For the week, Chicago wheat closed 14 ¾ cents higher, Kansas City wheat closed 18 cents higher and Minneapolis wheat 16 ¾ cents higher. Private exporters did not announce any export sales.

In the weekly export inspections report, U.S. wheat inspections totaled 21.3 mb for the week, above the 19.8 mb needed weekly to reach USDA's export estimate of 975 mb. Inspections for 2019-20 now total 520 mb, up 15% from the previous year.

Strategy and outlook: Chicago wheat rallied and failed at key weekly resistance at a time when the commercials have become aggressive sellers. This should put an end to the rally that prices have been seeing as the fundamentals do not support the current values.

The winter wheat crop is now in dormancy until March when warmer temperatures bring wheat out of dormancy. The January 10 report will show updated USDA demand projections and the USDA will give us the first glimpse of how many winter wheat acres have been seeded this year by U.S. producers.

With increasing global wheat stocks amid global wheat production, the wheat market can afford to have smaller seeded acres in 2020. There is a strong seasonal tendency for wheat to rally during the first two weeks of January, before turning lower until wheat begins to break dormancy.

LIVE CATTLE------

Last week, live cattle closed 82 cents higher while feeder cattle closed 45 cents higher. Fed cattle trade occurred in the North at mostly $122 live and $195 to $196 dressed - $2 to $4 higher than last week. Trade in the South was mainly $122 - $2 above last week’s price.

There was no Fed Cattle Exchange online auction this week due to the Christmas holiday and there will not be an auction this week due to the New Year's Day holiday.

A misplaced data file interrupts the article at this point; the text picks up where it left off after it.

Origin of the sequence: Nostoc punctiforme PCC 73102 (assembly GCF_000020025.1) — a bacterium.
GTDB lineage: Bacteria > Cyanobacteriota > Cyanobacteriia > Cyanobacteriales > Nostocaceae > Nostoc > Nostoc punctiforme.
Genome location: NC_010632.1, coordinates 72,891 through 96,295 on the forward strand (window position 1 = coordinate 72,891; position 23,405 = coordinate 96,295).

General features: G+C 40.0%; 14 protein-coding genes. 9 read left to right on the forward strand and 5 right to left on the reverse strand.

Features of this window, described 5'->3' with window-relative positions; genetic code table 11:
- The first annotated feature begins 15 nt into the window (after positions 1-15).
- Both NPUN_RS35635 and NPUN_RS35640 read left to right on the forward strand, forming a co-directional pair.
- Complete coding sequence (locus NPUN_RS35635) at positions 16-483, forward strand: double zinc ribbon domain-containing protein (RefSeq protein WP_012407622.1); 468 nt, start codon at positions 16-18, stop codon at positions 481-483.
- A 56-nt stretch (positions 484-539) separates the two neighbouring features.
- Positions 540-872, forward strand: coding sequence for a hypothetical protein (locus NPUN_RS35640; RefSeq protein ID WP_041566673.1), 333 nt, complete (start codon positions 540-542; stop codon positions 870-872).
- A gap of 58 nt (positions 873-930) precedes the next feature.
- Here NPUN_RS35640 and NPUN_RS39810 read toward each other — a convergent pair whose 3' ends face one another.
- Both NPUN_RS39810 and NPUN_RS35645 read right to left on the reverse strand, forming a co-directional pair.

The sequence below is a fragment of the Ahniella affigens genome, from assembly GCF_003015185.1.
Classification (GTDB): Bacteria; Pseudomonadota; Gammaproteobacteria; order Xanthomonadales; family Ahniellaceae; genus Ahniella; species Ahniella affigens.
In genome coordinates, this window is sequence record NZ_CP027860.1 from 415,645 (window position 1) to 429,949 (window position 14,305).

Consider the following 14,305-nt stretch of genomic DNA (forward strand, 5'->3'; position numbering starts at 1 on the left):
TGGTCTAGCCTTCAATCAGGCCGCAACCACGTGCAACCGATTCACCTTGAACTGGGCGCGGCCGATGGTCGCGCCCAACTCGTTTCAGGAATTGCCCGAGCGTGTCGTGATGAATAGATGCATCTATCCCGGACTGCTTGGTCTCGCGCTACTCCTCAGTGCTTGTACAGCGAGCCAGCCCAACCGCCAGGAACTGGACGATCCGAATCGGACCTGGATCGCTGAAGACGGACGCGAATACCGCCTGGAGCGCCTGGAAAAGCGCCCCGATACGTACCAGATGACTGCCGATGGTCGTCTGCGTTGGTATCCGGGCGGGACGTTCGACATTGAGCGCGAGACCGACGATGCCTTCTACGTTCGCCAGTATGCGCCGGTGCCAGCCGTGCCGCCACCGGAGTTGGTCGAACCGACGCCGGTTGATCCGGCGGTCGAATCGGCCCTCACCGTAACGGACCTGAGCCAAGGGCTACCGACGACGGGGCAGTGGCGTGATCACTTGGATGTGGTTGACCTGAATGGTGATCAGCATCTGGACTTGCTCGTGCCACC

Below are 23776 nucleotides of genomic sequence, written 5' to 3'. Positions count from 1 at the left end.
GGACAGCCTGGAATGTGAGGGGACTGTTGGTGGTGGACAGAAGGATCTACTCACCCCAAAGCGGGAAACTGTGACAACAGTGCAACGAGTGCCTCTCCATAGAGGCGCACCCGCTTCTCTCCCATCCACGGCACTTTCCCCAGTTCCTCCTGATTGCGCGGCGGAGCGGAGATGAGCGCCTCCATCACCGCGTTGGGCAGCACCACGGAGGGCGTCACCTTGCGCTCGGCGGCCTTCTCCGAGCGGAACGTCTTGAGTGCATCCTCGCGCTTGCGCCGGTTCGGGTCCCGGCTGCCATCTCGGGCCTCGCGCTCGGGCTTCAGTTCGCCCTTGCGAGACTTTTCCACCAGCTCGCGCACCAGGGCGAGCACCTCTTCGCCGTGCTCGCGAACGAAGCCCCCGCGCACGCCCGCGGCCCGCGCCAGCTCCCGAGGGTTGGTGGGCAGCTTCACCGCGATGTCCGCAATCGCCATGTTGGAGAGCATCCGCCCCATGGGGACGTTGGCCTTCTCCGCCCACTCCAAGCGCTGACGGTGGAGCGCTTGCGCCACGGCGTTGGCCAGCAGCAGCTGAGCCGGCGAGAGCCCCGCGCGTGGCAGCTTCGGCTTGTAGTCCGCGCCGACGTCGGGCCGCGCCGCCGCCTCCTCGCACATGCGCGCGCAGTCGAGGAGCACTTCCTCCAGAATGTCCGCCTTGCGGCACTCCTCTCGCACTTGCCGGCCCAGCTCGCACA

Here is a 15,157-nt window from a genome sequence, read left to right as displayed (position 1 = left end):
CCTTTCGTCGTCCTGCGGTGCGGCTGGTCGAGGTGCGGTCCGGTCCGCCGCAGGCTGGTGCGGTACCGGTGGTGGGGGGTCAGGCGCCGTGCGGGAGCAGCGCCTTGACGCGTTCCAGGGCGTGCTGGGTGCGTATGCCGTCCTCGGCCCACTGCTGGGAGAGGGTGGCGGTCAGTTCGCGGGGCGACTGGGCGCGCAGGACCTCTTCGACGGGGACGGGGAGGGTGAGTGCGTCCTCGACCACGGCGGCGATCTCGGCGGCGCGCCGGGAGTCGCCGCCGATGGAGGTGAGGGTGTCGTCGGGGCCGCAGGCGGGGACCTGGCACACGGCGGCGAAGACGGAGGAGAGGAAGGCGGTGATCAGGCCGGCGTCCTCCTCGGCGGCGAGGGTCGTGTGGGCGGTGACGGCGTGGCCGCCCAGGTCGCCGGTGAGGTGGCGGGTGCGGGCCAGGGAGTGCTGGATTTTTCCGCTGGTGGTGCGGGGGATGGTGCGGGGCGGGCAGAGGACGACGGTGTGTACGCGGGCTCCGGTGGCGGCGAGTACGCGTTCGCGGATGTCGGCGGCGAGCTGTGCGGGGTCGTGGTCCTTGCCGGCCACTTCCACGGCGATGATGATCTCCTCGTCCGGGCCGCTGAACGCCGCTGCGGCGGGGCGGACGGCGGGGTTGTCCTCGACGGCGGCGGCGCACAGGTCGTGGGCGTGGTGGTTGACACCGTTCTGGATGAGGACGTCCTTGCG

The latest USDA steer carcass weights were down two pounds compared to the prior week at 904, making them 12 pounds above last year.

Net beef sales of 6,300 metric tons (MT) reported for 2019 were down 37% from the previous week and 34% from the prior four-week average.

Strategy and outlook: The strong cash markets and export sales will be bullish for the market.

HOGS------

Lean hogs closed the week 10 cents lower.

Net pork sales of 16,400 MT reported for 2019 were down 39% from the previous week and 42% from the prior four-week average.

The latest Iowa and Minnesota weekly hog weights came in at 285.9 pounds versus 287 pounds the week prior and 283 pounds last year.

The quarterly hog and pig report is bearish with all hogs and pigs at 103%, slightly above estimates of 102.9% kept for breeding at 102.1% versus 101.6% estimated at kept for marketing at 103.1% versus estimates of 103%.

Strategy and outlook: Futures should rally off technical support and expectations of large Chinese purchases of U.S. pork products now that the first phase of the new trade agreement will become effective in January.

Brian Hoops is president and senior market analyst of Midwest Market Solutions Inc. The home office is in Springfield, Mo., with branch offices in Thief River Falls, Minn.; Verona, N.D.; Yankton, S.D.; Storm Lake, Iowa; and Springfield, Neb.